How My Mac Changed My Life

Last week marked two years since I bought my Macbook Pro. This anniversary hit me with a pang of nostalgia (no surprise, I am a sap), so here are some thoughts on how my Mac has changed my life. 


Thursday, August 7, 2014 was a huge day for me: the day I got my Mac. For thousands of people, owning a Macbook is no big deal—they were raised in family who drove around Subaru Foresters with an Apple sticker on the back windshield, or they were supplied one by work, or received one for Christmas. For me though, purchasing my Macbook was nothing short of one of the most important moments of my life. That probably sounds vain, or materialistic, or dramatic…but in reality, it’s true!

The decision to use most of my savings to purchase my Mac was something that I wrestled with for weeks and weeks. I remember going on countless walks with my poor mom to endlessly discuss the pros and cons of the purchase. “I feel bad using my money for this.” “People at school will think I’m pretentious.” “I’m not good enough to have a Mac!” “What if I get it and discover that I actually suck at design?!” “I’m not sure I’m talented enough to use my money for this.”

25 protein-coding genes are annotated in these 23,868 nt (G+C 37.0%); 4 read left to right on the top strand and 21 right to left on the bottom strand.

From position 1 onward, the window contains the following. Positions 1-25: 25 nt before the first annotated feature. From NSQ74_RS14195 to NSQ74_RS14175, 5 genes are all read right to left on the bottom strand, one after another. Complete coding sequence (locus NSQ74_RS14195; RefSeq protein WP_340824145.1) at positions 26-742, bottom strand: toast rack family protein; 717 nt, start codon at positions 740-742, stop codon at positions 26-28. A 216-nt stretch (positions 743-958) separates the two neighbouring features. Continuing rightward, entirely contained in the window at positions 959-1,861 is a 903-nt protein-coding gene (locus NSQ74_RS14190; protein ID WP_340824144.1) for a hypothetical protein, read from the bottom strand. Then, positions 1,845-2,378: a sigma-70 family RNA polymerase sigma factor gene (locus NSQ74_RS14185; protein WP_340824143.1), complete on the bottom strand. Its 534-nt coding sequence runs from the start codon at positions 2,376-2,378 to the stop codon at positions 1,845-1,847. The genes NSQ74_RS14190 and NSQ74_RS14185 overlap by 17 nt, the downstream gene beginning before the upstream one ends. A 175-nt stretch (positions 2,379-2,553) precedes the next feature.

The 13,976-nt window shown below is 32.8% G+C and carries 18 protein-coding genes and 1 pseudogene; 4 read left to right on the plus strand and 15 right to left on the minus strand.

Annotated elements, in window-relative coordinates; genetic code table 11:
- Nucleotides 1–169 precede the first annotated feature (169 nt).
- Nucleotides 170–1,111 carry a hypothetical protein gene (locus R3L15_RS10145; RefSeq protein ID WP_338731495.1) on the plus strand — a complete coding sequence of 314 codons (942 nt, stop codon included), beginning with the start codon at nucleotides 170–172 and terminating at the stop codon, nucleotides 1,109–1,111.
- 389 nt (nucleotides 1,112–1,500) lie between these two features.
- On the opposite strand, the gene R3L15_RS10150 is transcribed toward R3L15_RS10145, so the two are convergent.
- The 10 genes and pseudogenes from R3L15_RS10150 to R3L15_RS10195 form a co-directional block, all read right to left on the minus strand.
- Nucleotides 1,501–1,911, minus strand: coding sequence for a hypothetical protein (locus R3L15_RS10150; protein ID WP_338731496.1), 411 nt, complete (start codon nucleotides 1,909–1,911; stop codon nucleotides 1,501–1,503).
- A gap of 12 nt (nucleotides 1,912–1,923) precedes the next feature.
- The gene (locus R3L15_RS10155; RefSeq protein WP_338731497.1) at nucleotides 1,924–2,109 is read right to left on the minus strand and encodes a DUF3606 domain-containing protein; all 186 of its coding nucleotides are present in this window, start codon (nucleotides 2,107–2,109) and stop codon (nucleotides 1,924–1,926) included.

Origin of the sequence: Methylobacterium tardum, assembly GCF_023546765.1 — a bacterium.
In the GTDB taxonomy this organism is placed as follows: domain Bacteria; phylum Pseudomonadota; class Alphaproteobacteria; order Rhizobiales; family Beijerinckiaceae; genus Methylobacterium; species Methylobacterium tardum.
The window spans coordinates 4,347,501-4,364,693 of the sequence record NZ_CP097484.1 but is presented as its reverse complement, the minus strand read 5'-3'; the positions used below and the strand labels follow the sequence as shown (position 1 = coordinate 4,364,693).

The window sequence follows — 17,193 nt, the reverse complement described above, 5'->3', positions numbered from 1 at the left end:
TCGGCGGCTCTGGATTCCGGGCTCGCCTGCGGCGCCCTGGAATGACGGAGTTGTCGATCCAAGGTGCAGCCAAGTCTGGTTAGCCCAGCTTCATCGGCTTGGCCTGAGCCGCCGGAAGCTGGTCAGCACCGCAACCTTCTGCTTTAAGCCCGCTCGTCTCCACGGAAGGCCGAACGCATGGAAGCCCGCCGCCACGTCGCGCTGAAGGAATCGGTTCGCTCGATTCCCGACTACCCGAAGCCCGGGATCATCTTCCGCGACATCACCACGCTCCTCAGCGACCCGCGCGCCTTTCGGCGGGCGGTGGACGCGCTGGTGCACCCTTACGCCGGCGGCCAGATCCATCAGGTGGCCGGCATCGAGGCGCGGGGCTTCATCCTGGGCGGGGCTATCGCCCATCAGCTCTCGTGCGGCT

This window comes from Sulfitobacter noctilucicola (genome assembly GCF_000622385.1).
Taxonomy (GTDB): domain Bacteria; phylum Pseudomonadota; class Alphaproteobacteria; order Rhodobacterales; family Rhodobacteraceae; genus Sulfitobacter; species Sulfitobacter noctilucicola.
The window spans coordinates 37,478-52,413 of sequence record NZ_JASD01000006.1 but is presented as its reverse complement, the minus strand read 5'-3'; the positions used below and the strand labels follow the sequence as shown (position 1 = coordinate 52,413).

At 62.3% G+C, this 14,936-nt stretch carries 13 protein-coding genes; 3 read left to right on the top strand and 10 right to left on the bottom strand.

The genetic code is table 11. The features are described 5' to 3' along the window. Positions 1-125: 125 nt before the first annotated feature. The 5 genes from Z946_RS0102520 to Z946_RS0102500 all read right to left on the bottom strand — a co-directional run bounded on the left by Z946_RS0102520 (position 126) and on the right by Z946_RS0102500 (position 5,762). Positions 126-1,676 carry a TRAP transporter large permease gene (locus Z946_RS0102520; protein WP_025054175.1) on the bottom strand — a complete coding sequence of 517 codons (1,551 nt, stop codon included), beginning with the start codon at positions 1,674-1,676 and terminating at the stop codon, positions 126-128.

It wasn’t just spending a big sum of money that caused me so much hesitation in the design—it was the thought that I wasn’t good enough or worthy enough to own a Mac. When faced with putting a price tag on the pursuit of a dream, I began to question whether it all was worth investing in. All I could consider was whether or not my design skills and interest in becoming a better designer were valid, or if I was just a fake—only pretending to be good at something when really the jig would soon be up and everyone would discover that the thing I said I had loved, I was actually terrible at. Could I really invest my money in a tool that I ultimately didn’t deserve? Could I make the decision to invest in my interest? Wasn’t that selfish, even foolish? Who did I think I was?!